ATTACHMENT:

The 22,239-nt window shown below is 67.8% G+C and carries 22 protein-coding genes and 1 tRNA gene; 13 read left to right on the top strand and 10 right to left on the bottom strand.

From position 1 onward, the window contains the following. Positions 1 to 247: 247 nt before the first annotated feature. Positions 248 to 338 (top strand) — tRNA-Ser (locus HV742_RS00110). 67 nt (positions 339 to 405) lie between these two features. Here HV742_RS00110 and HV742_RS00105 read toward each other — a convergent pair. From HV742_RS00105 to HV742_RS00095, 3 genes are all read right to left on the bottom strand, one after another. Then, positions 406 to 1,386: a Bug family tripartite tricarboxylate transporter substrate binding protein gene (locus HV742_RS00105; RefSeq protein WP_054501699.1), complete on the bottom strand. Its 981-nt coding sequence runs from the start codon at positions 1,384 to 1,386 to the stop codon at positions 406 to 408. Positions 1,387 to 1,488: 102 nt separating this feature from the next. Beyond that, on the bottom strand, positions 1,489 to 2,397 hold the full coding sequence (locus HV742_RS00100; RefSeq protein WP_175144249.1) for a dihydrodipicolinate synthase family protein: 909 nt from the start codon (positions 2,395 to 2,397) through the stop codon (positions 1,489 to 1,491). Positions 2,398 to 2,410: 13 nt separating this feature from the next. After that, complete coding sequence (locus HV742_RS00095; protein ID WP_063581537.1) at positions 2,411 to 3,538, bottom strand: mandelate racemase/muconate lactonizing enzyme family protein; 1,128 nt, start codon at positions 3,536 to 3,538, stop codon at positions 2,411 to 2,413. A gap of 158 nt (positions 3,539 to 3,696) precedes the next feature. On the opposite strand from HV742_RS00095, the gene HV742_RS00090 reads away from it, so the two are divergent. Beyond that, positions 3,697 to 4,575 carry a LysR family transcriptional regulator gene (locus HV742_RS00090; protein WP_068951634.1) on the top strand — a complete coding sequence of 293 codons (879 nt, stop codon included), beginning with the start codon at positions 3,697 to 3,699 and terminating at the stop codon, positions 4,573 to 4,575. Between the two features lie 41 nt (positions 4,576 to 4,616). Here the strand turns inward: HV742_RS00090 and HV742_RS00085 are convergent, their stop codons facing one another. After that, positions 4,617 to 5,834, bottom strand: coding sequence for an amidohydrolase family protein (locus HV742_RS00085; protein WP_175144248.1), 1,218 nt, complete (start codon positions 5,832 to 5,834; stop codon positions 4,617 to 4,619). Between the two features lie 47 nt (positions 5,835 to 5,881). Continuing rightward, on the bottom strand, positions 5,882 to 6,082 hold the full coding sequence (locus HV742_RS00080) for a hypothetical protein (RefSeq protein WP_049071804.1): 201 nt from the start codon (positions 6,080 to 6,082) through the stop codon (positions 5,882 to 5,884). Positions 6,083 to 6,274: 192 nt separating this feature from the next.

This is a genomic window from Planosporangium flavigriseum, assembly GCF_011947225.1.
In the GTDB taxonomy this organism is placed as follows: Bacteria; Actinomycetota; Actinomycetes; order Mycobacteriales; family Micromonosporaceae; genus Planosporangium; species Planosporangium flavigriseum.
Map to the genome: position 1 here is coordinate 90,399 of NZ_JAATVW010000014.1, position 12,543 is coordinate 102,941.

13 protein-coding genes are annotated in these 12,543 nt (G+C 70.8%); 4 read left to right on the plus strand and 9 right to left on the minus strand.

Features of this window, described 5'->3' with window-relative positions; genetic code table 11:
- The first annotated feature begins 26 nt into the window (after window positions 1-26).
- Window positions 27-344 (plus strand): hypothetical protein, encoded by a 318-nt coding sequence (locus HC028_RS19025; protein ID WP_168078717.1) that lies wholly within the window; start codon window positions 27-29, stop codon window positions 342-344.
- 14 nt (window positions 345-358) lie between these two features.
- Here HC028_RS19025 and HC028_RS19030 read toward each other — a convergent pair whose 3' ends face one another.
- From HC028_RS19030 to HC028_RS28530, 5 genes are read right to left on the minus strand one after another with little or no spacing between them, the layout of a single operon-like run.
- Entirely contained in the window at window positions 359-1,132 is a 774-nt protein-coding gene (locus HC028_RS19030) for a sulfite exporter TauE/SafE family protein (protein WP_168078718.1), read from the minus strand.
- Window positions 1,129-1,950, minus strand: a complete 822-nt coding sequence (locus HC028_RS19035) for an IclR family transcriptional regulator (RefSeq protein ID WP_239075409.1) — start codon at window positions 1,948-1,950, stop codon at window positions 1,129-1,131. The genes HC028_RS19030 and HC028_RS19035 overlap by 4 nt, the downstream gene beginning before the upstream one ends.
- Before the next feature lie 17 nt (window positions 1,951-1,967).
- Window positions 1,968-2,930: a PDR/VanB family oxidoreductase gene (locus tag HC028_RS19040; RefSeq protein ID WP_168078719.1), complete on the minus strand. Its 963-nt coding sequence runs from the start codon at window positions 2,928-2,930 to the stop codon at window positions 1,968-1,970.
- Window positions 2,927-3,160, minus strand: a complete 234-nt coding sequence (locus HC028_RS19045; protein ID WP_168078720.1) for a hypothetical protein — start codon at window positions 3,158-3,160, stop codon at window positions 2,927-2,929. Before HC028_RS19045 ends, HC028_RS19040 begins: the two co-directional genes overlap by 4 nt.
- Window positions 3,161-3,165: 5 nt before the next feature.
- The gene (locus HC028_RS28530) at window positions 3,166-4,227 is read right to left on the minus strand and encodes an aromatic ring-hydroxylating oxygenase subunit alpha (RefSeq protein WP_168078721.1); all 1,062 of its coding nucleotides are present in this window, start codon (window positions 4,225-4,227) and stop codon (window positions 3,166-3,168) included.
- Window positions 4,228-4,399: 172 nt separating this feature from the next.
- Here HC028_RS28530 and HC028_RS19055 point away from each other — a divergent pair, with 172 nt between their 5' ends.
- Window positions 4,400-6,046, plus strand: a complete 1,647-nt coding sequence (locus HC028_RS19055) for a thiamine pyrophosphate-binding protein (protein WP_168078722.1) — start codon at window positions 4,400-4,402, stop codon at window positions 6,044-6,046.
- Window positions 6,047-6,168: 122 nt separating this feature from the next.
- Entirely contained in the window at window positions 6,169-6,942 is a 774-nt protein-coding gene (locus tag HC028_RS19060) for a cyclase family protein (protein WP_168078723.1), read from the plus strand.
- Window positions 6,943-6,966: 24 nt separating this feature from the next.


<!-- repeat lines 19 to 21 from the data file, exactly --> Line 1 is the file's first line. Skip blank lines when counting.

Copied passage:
- The gene (locus HC028_RS28530) at window positions 3,166-4,227 is read right to left on the minus strand and encodes an aromatic ring-hydroxylating oxygenase subunit alpha (RefSeq protein WP_168078721.1); all 1,062 of its coding nucleotides are present in this window, start codon (window positions 4,225-4,227) and stop codon (window positions 3,166-3,168) included.
- Window positions 4,228-4,399: 172 nt separating this feature from the next.
- Here HC028_RS28530 and HC028_RS19055 point away from each other — a divergent pair, with 172 nt between their 5' ends.